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Inc. v. Alemayehu

United States District Court, D. Connecticut

June 7, 2018



          Janet C. Hall United States District Judge

         This case comes before the court pursuant to a Petition to Compel Arbitration filed by the plaintiff, Doctor's Associates, Inc. (“DAI”). See Petition to Compel Arbitration (“Petition”) (Doc. No. 1). DAI is the franchisor of Subway sandwich shops in the United States. See id at 2. The defendant, Girum Alemayehu (“Alemayehu”), submitted an application to become a Subway franchisee on or about February 15, 2017. See id at ¶ 6. Pursuant to the Federal Arbitration Act (“FAA”), title 9 section 4 of the United States Code, DAI moves to compel arbitration of claims that Alemayehu has raised in United States District Court, District of Colorado, against DAI and a DAI Development Agent, John Marshall; a staff person of the Development Agent, Connie Gemignani; and John Marshall's corporate entity, Clear Stone Development, Inc (collectively “the DA”). See Exh. B, Petition (“Colorado Complaint”) (Doc. No. 1-2). Alemayehu opposes DAI's Petition. See generally Memorandum in Opposition to Plaintiff's Petition to Compel Arbitration (“Opposition”) (Doc. No. 18).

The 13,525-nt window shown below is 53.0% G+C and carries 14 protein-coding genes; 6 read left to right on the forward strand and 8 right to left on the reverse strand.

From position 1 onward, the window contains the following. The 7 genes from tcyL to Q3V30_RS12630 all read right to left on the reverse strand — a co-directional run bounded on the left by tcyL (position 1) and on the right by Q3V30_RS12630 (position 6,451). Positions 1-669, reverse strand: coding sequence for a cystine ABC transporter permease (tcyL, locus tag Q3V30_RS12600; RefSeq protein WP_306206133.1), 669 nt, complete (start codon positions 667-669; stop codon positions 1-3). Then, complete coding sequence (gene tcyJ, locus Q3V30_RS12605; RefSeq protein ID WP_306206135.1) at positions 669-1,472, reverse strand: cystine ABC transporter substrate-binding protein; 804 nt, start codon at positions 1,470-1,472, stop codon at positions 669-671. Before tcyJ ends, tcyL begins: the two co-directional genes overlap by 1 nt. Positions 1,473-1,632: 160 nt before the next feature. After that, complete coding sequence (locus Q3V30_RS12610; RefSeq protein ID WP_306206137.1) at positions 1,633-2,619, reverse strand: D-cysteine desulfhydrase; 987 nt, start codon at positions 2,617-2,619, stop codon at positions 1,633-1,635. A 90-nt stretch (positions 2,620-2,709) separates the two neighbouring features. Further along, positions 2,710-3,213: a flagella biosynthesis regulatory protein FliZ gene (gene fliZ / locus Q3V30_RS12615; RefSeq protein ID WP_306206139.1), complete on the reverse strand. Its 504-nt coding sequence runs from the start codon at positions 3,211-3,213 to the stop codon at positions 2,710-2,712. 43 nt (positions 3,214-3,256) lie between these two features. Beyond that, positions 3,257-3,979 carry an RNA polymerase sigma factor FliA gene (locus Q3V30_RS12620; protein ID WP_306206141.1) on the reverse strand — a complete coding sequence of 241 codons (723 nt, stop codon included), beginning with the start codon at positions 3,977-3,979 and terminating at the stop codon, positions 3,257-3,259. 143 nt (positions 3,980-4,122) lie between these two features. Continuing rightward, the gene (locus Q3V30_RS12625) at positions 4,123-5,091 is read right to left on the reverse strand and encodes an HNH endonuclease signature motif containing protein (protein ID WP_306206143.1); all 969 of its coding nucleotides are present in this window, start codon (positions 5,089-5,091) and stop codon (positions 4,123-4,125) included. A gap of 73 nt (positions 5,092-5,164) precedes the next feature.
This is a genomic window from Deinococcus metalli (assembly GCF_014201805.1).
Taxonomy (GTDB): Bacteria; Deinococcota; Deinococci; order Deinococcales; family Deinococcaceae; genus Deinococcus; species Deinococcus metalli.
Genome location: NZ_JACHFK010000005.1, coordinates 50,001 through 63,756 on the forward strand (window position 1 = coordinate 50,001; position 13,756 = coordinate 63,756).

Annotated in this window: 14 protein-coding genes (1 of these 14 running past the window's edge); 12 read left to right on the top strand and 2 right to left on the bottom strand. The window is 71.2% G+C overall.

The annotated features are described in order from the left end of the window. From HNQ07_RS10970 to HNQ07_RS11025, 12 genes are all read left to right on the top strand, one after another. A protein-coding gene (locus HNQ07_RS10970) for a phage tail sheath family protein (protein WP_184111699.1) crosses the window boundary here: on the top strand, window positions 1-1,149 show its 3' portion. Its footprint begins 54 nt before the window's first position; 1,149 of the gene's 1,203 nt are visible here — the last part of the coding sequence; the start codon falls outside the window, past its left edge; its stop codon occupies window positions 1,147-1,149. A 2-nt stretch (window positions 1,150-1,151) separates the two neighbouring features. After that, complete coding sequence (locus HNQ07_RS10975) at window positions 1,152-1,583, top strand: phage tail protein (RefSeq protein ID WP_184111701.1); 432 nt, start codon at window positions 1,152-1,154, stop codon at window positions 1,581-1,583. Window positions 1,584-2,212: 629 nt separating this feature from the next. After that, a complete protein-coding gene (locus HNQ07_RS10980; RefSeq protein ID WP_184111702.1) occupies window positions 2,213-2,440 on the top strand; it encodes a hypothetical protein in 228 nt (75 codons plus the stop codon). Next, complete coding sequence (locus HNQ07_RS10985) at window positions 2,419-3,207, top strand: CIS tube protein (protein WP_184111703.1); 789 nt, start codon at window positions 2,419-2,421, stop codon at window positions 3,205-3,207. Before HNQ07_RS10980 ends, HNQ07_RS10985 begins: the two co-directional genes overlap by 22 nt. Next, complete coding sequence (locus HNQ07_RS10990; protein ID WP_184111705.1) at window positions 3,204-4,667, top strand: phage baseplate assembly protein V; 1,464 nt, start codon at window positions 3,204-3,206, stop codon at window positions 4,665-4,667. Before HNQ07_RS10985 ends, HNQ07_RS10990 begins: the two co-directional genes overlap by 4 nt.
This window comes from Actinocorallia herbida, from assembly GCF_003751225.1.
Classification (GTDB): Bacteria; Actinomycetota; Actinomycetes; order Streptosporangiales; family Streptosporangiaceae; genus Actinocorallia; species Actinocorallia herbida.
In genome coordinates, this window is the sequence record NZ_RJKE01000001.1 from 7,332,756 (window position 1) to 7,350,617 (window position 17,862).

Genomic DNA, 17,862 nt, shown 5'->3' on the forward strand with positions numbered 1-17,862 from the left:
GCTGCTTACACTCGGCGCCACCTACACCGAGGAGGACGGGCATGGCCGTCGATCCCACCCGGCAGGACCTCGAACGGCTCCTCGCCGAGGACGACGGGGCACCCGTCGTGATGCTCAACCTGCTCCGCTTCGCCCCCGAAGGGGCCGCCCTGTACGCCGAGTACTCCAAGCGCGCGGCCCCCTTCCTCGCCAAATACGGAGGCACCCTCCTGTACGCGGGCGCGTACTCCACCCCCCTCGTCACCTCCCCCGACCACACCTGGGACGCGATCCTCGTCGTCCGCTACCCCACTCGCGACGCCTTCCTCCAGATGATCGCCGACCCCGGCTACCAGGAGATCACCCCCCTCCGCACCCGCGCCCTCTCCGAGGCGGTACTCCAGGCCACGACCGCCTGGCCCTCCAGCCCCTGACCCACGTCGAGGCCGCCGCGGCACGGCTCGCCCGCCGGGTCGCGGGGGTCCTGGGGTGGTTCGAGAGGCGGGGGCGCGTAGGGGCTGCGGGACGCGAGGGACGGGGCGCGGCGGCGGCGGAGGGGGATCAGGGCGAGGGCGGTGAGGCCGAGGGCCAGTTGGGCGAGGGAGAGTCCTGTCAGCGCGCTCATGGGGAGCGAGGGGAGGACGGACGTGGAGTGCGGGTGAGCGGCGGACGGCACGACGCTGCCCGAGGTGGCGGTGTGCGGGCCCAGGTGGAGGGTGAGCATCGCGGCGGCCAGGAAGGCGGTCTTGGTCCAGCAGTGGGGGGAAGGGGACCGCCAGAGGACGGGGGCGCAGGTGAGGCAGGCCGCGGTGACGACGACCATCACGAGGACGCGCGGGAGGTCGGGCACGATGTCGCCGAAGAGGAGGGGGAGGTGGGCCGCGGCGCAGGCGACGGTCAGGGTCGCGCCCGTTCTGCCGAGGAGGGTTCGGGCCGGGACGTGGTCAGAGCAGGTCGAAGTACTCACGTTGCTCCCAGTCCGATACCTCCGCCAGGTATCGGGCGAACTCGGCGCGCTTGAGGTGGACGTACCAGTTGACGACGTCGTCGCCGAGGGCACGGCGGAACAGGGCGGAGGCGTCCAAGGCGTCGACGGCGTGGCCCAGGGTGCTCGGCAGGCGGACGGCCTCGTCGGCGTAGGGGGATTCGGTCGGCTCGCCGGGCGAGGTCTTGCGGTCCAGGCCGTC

For the following reasons, DAI's Petition to Compel Arbitration (Doc. No. 1) is denied.


         The plaintiff, DAI, is the franchisor of Subway restaurants. Petition at ¶ 2. DAI is incorporated in Florida and has its principal place of business in Connecticut. Id. The defendant, Alemayehu is a resident and citizen of Colorado. Id. at ¶ 3. Alemayehu submitted a Subway franchise application on February 15, 2017. See generally Exh. A, Mot. to Compel (“Franchise Application”). The Franchise Application is two pages long, and contains the following provision for residents of the United States, Puerto Rico, Guam, and Canada: